The difference in Scotland and the UK is the process is somewhat more regulated. If a work is slated for export outside of the UK, important “Waverley” level works are temporarily delayed so funds can be raised. Perhaps a similar idea could work in the United States, though that idea is anathema to the ethos of many American cultural institutions which are often eager to acquire works to build collections.

Another example is the city of Duluth, Minnesota which is considering selling this window featuring Princess Minnehaha, which is installed in the railroad depot in the city. The city is considering selling the window to help make up a $6.5 million budget gap. This window could fetch between $1-3 million at auction.

The window was commissioned by the State of Minnesota and was used in an 1893 Columbian Exposition in Chicago. A Duluth civic group bought the Tiffany window soon after the exhibition. City officials have tried to justify the sale, arguing it doesn’t have a strong Duluth connection, and that the city isn’t a museum. That may be true, but a window which has been in the city for well over a century must have begun to develop a kind of attachment to the city. I wonder what differences there might be between the city of Dulth’s potential decision to sell the window, and the Univeristy of Iowa’s potential decision to sell its Pollock.

I’d recommend to Duluth, that if it is considering selling the window, it give civic groups and interested parties an opportunity to raise funds to keep the window in Duluth (as the Waverley criteria accomplish in the UK), or try to work out a sharing agreement to allow the window to be viewed by its citizens. If so, then it seems like a good idea to allow the city to continue its day-to-day operations in exchange for auctioning off the window.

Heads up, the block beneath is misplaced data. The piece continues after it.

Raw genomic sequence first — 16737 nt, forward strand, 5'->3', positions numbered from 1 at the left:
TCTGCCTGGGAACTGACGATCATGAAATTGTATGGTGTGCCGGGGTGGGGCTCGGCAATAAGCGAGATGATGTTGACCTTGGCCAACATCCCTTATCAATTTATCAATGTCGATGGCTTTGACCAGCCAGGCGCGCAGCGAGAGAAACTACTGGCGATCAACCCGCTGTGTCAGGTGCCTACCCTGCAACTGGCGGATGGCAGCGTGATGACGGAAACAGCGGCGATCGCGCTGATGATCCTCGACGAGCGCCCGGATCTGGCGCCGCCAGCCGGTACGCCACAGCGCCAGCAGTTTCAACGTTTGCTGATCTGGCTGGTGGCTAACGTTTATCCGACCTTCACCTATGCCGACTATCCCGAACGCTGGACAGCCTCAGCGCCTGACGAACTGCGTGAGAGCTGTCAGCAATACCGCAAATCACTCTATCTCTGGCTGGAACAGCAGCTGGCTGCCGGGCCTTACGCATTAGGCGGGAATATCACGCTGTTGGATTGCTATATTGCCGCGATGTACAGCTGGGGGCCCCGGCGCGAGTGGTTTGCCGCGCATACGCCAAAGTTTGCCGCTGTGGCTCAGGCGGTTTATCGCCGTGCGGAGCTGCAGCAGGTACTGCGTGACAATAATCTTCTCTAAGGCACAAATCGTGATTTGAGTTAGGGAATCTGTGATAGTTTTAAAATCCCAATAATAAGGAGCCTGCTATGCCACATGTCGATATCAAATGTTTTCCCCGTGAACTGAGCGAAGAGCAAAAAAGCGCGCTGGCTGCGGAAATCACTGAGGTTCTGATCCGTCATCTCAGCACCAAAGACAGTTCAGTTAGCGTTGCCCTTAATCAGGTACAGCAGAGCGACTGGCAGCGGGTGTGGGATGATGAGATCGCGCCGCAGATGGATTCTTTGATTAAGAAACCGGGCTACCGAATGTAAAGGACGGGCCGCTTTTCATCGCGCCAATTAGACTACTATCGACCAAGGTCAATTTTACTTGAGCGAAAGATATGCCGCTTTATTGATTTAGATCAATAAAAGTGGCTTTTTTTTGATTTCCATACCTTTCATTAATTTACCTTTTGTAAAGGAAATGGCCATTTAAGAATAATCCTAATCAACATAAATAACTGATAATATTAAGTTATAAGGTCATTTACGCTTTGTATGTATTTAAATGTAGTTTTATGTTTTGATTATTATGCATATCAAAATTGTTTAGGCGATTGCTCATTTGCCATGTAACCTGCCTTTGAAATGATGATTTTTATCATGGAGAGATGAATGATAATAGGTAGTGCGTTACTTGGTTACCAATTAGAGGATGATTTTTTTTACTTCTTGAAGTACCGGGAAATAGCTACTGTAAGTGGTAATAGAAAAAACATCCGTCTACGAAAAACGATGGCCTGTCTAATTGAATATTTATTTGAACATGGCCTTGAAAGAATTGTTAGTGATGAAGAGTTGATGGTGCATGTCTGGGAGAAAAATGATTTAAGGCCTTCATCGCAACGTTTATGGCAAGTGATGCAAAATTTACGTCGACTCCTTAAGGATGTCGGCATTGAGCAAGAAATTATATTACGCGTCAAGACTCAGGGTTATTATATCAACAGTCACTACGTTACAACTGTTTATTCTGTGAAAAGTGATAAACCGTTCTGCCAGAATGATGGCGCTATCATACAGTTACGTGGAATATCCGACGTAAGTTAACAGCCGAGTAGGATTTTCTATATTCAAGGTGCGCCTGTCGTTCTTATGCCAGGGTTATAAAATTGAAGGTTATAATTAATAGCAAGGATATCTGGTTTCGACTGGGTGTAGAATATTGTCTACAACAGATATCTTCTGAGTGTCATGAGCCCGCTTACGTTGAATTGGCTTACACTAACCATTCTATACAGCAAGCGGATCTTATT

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Gustav — Levees Holding

Apologies for the light posting in recent days. I was in a hurry to pack up some clothes and head out of New Orleans. I’m safe in Austin Texas, watching and reading the Times-Picayune coverage of the storm. Things appear to be in flux at the moment. There are scattered reports of flooding in the Lower 9th Ward, but it looks like the levees are holding so far.

Driving West on I-10 on Saturday I saw hundreds of buses and ambulances coming in to get folks out of the path of the storm. The silver lining may be that people were able to get out of the area in time.

One issue during Katrina and during this storm is how to protect works of art during these disasters. I noted with great interest the forthcoming ICOM/ICMAH annual conference on “Museums and Disasters” which is scheduled to take place Nov. 12th – 16th 2008 in New Orleans. The scheduled presenters re seeming to take an interesting approach — by looking at how to present disasters as the subject of exhibition, but also how to protect museum collections during disasters. I had never considered before what the art museums in New Orleans (and elsewhere) do with their works of art to protec them during storms and natural disasters.

Hopefully I can shuffle my teaching duties to be able to attend most of these events in a couple of months. I’m also eager to get back to work at Loyola as soon as I can, but I did check out a big box of art law and contract law treatises to get to work on a new article this week.